aiming for the legs is a good idea, you might want to google "Sean Taylor". The one you will be looking for was an American Football player for the Washington Redskins.

Now that I think about it, I'm not sure how many places you can hit the leg, drop the perp, and miss the femoral artery.

Wumpus

[ Parent ]
How do you know he wasn't shot in the legs? by chuckles (2.00 / 0) #28 Tue Dec 01, 2009 at 08:53:47 PM EST
Other than the abdominal wound he received in his initial attack on the four officers, the article doesn't state where on his body he was shot. Perhaps the officer who killed him did shoot him in the leg(s), and severed a major blood vessel.

"The one absolutely certain way of bringing this nation to ruin [...] would be to permit it to become a tangle of squabbling nationalities"
[ Parent ]
What those other people said by LinDze (2.00 / 0) #29 Wed Dec 02, 2009 at 03:05:22 AM EST
So over here whenever an officer discharges their weapon its investigated. For a shooting its going to be investigated internally by the police and externally the DA (~= CPS?).

WRT "less lethal" force, its not how it works. Using a firearm is  always with the intention of destroying the target. There's simply no such thing as "shooting to injure".
Tazers/pepperspray/words arent a appropriate response to a lethal threat.

-Lin Dze
Arbeit Macht Frei

[ Parent ]
not to mention by aphrael (2.00 / 0) #30 Wed Dec 02, 2009 at 12:08:28 PM EST
by the citizens' review board in those communities which have such things.
If television is a babysitter, the internet is a drunk librarian who won't shut up.
[ Parent ]
The disturbing thing about the shooting by wiredog (4.00 / 1) #11 Tue Dec 01, 2009 at 11:56:06 AM EST
is that Clemmons shouldn't have been on the street. From the Seattle Times
Over four days in May, Maurice Clemmons' behavior and mental state deteriorated. Family members worried he had gone crazy, that he was verging on collapse. His conduct became so erratic — punching a sheriff's deputy, forcing relatives to strip naked, according to police reports — that authorities eventually charged him with eight felonies, including one count of child rape.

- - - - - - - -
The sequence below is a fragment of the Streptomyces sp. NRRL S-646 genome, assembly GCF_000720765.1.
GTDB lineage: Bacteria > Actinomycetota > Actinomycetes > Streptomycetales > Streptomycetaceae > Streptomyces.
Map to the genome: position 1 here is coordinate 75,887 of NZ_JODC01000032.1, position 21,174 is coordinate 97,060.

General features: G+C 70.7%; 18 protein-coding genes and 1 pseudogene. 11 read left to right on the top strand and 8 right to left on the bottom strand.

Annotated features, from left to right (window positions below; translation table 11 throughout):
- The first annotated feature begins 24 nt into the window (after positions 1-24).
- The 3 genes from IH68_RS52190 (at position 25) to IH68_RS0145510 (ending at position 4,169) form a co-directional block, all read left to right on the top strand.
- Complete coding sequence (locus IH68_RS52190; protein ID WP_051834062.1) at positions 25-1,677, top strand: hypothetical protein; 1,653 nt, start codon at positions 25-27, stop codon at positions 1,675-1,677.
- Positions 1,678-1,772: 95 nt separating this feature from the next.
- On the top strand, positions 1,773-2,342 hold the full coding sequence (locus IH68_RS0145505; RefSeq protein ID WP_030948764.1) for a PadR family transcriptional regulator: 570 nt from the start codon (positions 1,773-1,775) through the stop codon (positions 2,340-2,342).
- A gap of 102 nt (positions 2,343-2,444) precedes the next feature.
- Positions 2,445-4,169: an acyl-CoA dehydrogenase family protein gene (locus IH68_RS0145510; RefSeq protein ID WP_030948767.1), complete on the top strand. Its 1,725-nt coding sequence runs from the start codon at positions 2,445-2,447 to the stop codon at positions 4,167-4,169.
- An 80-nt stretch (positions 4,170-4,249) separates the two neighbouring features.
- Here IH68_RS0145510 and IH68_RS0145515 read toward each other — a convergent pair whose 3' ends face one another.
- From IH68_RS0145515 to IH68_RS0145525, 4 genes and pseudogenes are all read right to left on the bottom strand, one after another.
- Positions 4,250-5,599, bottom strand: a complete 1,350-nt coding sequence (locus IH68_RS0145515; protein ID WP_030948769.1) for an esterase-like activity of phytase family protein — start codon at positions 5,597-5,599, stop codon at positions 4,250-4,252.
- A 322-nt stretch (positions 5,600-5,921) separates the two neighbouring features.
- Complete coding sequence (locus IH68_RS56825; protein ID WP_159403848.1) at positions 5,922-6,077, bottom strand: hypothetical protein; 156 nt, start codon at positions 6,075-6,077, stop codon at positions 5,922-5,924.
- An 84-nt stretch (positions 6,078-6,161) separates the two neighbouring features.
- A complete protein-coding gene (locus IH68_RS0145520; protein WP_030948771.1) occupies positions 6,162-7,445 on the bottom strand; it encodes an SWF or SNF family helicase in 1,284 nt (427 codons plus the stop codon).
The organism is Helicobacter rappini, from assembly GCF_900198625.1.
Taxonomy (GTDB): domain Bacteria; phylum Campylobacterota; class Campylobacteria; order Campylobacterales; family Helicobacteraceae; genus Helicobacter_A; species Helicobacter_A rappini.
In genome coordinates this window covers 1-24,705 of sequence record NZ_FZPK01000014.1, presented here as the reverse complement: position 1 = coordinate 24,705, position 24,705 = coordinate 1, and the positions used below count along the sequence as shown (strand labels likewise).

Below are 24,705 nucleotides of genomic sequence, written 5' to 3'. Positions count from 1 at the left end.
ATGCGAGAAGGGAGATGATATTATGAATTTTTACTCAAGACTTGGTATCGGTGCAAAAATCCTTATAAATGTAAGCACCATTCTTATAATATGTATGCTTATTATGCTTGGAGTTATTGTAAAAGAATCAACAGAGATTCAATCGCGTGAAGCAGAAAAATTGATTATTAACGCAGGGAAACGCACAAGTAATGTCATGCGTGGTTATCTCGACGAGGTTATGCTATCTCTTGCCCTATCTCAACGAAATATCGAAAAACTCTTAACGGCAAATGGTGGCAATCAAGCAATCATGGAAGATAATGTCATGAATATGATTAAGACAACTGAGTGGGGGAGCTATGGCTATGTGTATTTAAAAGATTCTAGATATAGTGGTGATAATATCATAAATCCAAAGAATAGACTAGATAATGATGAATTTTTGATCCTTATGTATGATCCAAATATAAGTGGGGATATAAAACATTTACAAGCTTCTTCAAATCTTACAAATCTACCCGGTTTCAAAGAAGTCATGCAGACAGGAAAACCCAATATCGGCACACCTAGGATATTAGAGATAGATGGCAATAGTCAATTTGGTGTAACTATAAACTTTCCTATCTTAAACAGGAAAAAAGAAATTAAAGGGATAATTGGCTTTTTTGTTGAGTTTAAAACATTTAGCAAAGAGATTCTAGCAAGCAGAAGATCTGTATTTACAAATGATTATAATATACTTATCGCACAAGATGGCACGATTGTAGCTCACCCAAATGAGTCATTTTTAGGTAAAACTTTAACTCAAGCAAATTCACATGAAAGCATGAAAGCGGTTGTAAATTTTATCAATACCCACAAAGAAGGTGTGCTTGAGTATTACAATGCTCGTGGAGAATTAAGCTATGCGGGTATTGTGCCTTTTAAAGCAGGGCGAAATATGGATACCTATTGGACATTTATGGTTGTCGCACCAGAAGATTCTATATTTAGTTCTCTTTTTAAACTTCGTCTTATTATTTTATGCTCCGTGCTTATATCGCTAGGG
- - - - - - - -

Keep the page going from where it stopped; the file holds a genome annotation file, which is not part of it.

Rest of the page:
Still, at the end of those four days, Clemmons wound up on the loose — a delusional man with a propensity for violence, who had managed to escape the grip of authorities.

He should've been in jail, or a psych ward, or better yet a psych ward in a jail, but the systems, both justice and public health, failed. This is, of course, one of the failure modes of the US system, which generally tries not to lock people up without cause. It can be really hard to get someone held overnight, much less longer, even if they seem to be a threat.

Then they go off, walk into a coffee shop, and start shooting.

Earth First!
(We can strip mine the rest later.)

the long-term political fallout from this by aphrael (4.00 / 2) #18 Tue Dec 01, 2009 at 01:54:24 PM EST
will be a further decline in the use of executive clemency.

this is an unfortunate trend: clemency power exists for a reason ... because sometimes the system does fuck up and punish people more harshly than is just, and a system which is just will have some sort of escape valve for that.

but in most of america, that escape valve is sealed shut, and any attempts at rattling it loose just got a fucktonne harder.
If television is a babysitter, the internet is a drunk librarian who won't shut up.

[ Parent ]
The 'stache is great. by muchagecko (2.00 / 0) #15 Tue Dec 01, 2009 at 12:52:34 PM EST
No need to shave it off just because Movember is over.

Thanks for your explanation of 'try' and 'catch'. It seemed so weird - why would you set up parameters to fail? But now I get that it's just for times when you aren't certain of what is going to happen. Thanks a bunch.


A purpose gives you a reason to wake up every morning.
So a purpose is like a box of powdered donut holes?
Exactly
My Name is Earl

Top work for Team CLiMAXXXX! by Breaker (4.00 / 1) #27 Tue Dec 01, 2009 at 07:46:09 PM EST
The Spaghetti Western style does indeed suit you I think.

I don't have the option of letting the beard loose; if you do go for it next year count me in for sponsorship. 

Thanks for doing this.

For those of you that haven't given codemonkey_uk any money - I'll make it clearer.

HE'S RAISING MONEY TO STOP YOU GETTING CANCER UP YOUR BUM.


Yar worrysome by duxup (4.00 / 1) #33 Fri Dec 04, 2009 at 08:43:37 AM EST

Yeah that is a bit scary. It seems like it easily could have been some other dude and some unrelated dude gunned down in that situation.
____
Moral Compass and Facial Hair | 33 comments (33 topical, 0 hidden) | Trackback